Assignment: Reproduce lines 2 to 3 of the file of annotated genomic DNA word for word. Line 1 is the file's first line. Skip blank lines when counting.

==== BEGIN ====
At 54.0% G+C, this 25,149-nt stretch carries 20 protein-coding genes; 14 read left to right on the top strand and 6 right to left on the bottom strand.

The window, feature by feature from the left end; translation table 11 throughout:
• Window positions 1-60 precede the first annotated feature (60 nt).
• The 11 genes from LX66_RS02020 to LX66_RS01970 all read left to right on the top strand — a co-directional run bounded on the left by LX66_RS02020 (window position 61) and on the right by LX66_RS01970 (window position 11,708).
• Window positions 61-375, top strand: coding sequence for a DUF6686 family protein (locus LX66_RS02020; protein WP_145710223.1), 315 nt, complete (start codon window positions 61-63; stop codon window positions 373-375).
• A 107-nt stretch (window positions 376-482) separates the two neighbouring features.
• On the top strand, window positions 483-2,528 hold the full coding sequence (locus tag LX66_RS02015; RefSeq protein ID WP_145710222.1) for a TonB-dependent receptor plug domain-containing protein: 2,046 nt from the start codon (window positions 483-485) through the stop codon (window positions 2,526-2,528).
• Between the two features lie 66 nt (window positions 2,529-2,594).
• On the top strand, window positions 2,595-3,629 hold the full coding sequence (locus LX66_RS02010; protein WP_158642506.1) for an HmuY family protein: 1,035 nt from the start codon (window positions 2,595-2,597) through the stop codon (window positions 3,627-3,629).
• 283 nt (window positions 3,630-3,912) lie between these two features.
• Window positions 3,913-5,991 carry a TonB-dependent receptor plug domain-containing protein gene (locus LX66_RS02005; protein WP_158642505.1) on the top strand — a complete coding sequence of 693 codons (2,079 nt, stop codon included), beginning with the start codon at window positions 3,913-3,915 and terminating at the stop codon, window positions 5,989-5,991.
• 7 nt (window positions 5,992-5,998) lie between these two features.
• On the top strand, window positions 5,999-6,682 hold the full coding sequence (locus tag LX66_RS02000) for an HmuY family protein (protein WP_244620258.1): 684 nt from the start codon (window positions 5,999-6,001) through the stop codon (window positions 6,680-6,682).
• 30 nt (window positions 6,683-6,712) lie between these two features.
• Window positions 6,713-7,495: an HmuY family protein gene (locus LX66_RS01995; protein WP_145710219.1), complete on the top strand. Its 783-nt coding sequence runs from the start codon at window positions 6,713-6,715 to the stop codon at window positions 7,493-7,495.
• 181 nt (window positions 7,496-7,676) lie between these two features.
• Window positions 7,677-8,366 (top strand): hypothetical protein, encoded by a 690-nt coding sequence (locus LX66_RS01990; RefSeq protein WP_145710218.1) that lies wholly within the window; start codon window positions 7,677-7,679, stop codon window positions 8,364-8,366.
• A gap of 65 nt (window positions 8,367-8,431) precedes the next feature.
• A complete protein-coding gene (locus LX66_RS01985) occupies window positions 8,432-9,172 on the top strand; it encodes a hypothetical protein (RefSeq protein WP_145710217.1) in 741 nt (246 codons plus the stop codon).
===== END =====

The window, feature by feature from the left end; translation table 11 throughout:
• Window positions 1-60 precede the first annotated feature (60 nt).